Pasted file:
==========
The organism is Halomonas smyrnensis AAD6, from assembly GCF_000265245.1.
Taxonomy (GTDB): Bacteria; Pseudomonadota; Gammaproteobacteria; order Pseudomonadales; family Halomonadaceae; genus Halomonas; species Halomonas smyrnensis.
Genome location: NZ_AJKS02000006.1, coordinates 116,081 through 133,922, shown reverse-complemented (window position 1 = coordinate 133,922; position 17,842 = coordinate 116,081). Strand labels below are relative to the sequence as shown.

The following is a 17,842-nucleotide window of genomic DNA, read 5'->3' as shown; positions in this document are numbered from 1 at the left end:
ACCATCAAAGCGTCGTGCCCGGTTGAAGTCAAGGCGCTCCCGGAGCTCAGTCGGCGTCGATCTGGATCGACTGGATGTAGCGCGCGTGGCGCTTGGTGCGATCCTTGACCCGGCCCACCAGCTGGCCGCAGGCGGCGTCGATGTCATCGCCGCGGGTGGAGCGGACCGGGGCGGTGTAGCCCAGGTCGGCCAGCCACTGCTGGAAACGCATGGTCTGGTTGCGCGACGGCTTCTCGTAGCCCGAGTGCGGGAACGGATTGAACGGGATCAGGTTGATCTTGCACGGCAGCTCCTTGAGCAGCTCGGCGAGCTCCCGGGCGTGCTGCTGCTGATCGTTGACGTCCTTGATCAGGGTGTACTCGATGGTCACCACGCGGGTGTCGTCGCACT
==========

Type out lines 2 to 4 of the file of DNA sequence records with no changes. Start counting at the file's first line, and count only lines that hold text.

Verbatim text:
Taxonomy (GTDB): Bacteria; Pseudomonadota; Gammaproteobacteria; order Pseudomonadales; family Halomonadaceae; genus Halomonas; species Halomonas smyrnensis.
Genome location: NZ_AJKS02000006.1, coordinates 116,081 through 133,922, shown reverse-complemented (window position 1 = coordinate 133,922; position 17,842 = coordinate 116,081). Strand labels below are relative to the sequence as shown.

The following is a 17,842-nucleotide window of genomic DNA, read 5'->3' as shown; positions in this document are numbered from 1 at the left end: